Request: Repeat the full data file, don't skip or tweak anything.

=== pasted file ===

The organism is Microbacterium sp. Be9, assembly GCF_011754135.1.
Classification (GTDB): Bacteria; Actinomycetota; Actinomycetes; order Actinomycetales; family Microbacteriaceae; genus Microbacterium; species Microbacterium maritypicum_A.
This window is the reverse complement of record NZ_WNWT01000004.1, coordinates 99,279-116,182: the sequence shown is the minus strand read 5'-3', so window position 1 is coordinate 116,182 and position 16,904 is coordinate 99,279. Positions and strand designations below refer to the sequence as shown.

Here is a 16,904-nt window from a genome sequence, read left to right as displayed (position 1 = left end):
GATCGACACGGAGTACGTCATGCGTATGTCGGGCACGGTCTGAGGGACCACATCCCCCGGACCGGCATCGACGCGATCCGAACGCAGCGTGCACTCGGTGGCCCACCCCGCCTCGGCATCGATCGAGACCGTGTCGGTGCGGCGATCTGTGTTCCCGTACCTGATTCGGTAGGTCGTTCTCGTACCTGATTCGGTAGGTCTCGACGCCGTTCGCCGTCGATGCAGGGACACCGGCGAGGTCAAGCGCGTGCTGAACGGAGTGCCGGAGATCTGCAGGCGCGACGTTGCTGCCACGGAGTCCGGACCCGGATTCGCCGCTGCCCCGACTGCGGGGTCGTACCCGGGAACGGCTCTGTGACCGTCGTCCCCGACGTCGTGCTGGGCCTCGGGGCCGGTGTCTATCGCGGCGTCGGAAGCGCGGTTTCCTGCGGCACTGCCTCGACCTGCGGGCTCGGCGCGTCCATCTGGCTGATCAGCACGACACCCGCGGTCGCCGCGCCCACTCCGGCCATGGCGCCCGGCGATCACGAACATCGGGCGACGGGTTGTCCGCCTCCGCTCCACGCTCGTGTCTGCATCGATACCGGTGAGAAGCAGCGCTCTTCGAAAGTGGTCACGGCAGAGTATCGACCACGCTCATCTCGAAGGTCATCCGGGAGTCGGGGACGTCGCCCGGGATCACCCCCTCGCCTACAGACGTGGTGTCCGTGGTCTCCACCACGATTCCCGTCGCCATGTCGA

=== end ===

The organism is Microbacterium sp. Be9, assembly GCF_011754135.1.
Classification (GTDB): Bacteria; Actinomycetota; Actinomycetes; order Actinomycetales; family Microbacteriaceae; genus Microbacterium; species Microbacterium maritypicum_A.
This window is the reverse complement of record NZ_WNWT01000004.1, coordinates 99,279-116,182: the sequence shown is the minus strand read 5'-3', so window position 1 is coordinate 116,182 and position 16,904 is coordinate 99,279. Positions and strand designations below refer to the sequence as shown.

Here is a 16,904-nt window from a genome sequence, read left to right as displayed (position 1 = left end):
GATCGACACGGAGTACGTCATGCGTATGTCGGGCACGGTCTGAGGGACCACATCCCCCGGACCGGCATCGACGCGATCCGAACGCAGCGTGCACTCGGTGGCCCACCCCGCCTCGGCATCGATCGAGACCGTGTCGGTGCGGCGATCTGTGTTCCCGTACCTGATTCGGTAGGTCGTTCTCGTACCTGATTCGGTAGGTCTCGACGCCGTTCGCCGTCGATGCAGGGACACCGGCGAGGTCAAGCGCGTGCTGAACGGAGTGCCGGAGATCTGCAGGCGCGACGTTGCTGCCACGGAGTCCGGACCCGGATTCGCCGCTGCCCCGACTGCGGGGTCGTACCCGGGAACGGCTCTGTGACCGTCGTCCCCGACGTCGTGCTGGGCCTCGGGGCCGGTGTCTATCGCGGCGTCGGAAGCGCGGTTTCCTGCGGCACTGCCTCGACCTGCGGGCTCGGCGCGTCCATCTGGCTGATCAGCACGACACCCGCGGTCGCCGCGCCCACTCCGGCCATGGCGCCCGGCGATCACGAACATCGGGCGACGGGTTGTCCGCCTCCGCTCCACGCTCGTGTCTGCATCGATACCGGTGAGAAGCAGCGCTCTTCGAAAGTGGTCACGGCAGAGTATCGACCACGCTCATCTCGAAGGTCATCCGGGAGTCGGGGACGTCGCCCGGGATCACCCCCTCGCCTACAGACGTGGTGTCCGTGGTCTCCACCACGATTCCCGTCGCCATGTCGA